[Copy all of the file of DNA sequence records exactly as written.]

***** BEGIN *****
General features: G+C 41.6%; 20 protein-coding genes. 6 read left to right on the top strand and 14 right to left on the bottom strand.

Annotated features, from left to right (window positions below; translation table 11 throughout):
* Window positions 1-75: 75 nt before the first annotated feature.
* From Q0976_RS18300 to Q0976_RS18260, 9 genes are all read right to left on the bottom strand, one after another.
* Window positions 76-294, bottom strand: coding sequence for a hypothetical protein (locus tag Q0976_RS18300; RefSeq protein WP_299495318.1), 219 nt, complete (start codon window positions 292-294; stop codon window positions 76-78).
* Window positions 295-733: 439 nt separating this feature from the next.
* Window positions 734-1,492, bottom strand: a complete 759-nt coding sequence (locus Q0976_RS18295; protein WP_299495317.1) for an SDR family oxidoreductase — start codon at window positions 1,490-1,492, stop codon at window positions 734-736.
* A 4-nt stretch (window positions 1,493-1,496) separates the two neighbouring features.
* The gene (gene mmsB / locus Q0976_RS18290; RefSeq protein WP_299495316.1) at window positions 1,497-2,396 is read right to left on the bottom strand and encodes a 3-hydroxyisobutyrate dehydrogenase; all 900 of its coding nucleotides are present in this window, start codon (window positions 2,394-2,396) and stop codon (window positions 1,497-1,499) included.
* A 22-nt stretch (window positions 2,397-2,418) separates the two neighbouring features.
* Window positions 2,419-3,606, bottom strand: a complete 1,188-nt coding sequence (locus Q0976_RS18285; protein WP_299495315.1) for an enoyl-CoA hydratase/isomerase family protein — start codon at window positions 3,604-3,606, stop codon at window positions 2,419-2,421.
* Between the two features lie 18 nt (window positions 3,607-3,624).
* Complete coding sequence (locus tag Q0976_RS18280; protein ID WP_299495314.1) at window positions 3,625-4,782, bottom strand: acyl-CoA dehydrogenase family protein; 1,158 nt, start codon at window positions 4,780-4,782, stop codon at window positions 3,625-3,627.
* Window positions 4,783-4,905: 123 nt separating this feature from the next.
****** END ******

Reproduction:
General features: G+C 41.6%; 20 protein-coding genes. 6 read left to right on the top strand and 14 right to left on the bottom strand.

Annotated features, from left to right (window positions below; translation table 11 throughout):
* Window positions 1-75: 75 nt before the first annotated feature.
* From Q0976_RS18300 to Q0976_RS18260, 9 genes are all read right to left on the bottom strand, one after another.
* Window positions 76-294, bottom strand: coding sequence for a hypothetical protein (locus tag Q0976_RS18300; RefSeq protein WP_299495318.1), 219 nt, complete (start codon window positions 292-294; stop codon window positions 76-78).
* Window positions 295-733: 439 nt separating this feature from the next.
* Window positions 734-1,492, bottom strand: a complete 759-nt coding sequence (locus Q0976_RS18295; protein WP_299495317.1) for an SDR family oxidoreductase — start codon at window positions 1,490-1,492, stop codon at window positions 734-736.
* A 4-nt stretch (window positions 1,493-1,496) separates the two neighbouring features.
* The gene (gene mmsB / locus Q0976_RS18290; RefSeq protein WP_299495316.1) at window positions 1,497-2,396 is read right to left on the bottom strand and encodes a 3-hydroxyisobutyrate dehydrogenase; all 900 of its coding nucleotides are present in this window, start codon (window positions 2,394-2,396) and stop codon (window positions 1,497-1,499) included.
* A 22-nt stretch (window positions 2,397-2,418) separates the two neighbouring features.
* Window positions 2,419-3,606, bottom strand: a complete 1,188-nt coding sequence (locus Q0976_RS18285; protein WP_299495315.1) for an enoyl-CoA hydratase/isomerase family protein — start codon at window positions 3,604-3,606, stop codon at window positions 2,419-2,421.
* Between the two features lie 18 nt (window positions 3,607-3,624).
* Complete coding sequence (locus tag Q0976_RS18280; protein ID WP_299495314.1) at window positions 3,625-4,782, bottom strand: acyl-CoA dehydrogenase family protein; 1,158 nt, start codon at window positions 4,780-4,782, stop codon at window positions 3,625-3,627.
* Window positions 4,783-4,905: 123 nt separating this feature from the next.